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Postcolonial Cultures and Literatures

Modernity and the (Un)Commonwealth

Series:

Andrew Benjamin, Tony Davies and Robbie B.H. Goh

National identities, like nations themselves, have complex and troubled histories. In the case of the British nation, history and identity are not a simple matter of a progression through political consolidation, industrialization, and imperialism, but involve narratives of displacement, alterities, dislocation, and abiding conflict. The essays in this book trace the remnant presences of these conflicts and, in the process, revisit the notion of the modern nation. With decolonization, nations in the former Commonwealth inevitably inherit the political and cultural problematics of the former colonial master. In this case, modernity is as much a matter of cultural amnesia and sublimation as it is of progress and reinvention.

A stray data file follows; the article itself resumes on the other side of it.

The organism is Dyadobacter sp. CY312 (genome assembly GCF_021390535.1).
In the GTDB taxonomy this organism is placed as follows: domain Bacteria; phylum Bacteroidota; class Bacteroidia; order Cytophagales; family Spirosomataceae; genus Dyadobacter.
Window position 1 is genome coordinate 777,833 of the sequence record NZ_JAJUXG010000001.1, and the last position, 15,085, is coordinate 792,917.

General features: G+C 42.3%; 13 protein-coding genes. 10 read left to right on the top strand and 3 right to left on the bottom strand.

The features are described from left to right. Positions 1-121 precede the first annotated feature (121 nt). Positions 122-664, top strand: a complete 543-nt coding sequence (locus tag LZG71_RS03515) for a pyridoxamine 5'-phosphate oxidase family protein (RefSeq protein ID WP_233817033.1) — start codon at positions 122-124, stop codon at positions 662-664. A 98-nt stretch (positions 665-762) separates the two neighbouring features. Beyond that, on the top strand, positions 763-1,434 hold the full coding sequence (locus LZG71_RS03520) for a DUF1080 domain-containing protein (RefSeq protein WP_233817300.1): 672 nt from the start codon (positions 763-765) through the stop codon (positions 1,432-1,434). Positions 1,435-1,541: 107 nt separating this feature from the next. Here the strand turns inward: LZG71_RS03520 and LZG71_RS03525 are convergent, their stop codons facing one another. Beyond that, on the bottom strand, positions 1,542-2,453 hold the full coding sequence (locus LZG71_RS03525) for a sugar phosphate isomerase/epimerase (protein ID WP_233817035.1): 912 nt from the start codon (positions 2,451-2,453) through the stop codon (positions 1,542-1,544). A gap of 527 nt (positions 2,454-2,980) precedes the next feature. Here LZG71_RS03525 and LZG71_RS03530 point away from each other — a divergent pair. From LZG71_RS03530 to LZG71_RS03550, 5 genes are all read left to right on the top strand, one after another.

Contents: Tony Davies/Robbie B. H. Goh: Introduction: Britishness and the Construction of Postcolonial Identities – Andrew Benjamin: Modernity and the Subject of National Identity – James N. Brown/Patricia M. Sant: Settling Identities: Britishness Abroad – John Phillips: British Soil: Repeat, Multiply, Address – Sue Thomas: Jean Rhys, «Human Ants,» and the Production of Expatriate Creole Identities – Desmond Allison: English Language Teaching Today: Are «British Identities» Relevant? – Tony Davies: Imported Identities: The Making of a British Ruling Class – David Punter: Contemporary Scottish Gothic: Reconstructing An Absent Nation – Bernice Schrank: Staging John Bull: British Identity and Irish Drama – Robbie B. H. Goh: Subversive Modernity: Coleridge, Gothic Imagery, the «Body Politic,» and the Contestation of the Romantic Nation-State – Barnard Turner: Edwin Morgan, Contemporary British Poetry Publishing and British Multiculturalism – Edna Lim/Valerie Wee: Industry and Identity: Filming the British Action Hero – Lauren M. E. Goodlad: Three (More) Women’s Texts and a Critique of New Historicism: Self-Disciplinary Soul-Making in Harriet Martineau, Florence Nightingale and Charlotte Brontë – Robin Loon Seong Yun: Rewriting Shakespeare and Englishness: George Bernard Shaw’s Caesar and Cleopatra – Gwee Li Sui: The Religion of the English Bible: From Wycliffe to James I – Julie K. Eberly: Reading the Motif of Captivity: Fragmentation or Unity in Remembering Babylon – Axel Kruse: Patrick White’s Early Work: An Introduction to a Literary Puzzle – Shanthini Pillai: Beadless in a Foreign Land, or a Jouti of a New Kind: David Dabydeen’s Turner – Janet Wilson: The Abject and Sublime: Enabling Conditions of New Zealand’s Postcolonial Identity – Judith Dale: Interrogating Identity in New Zealand Stage Plays – Chitra Sankaran: Nirad C. Chaudhuri’s A Passage to England: A Site of Colonial Anxiety.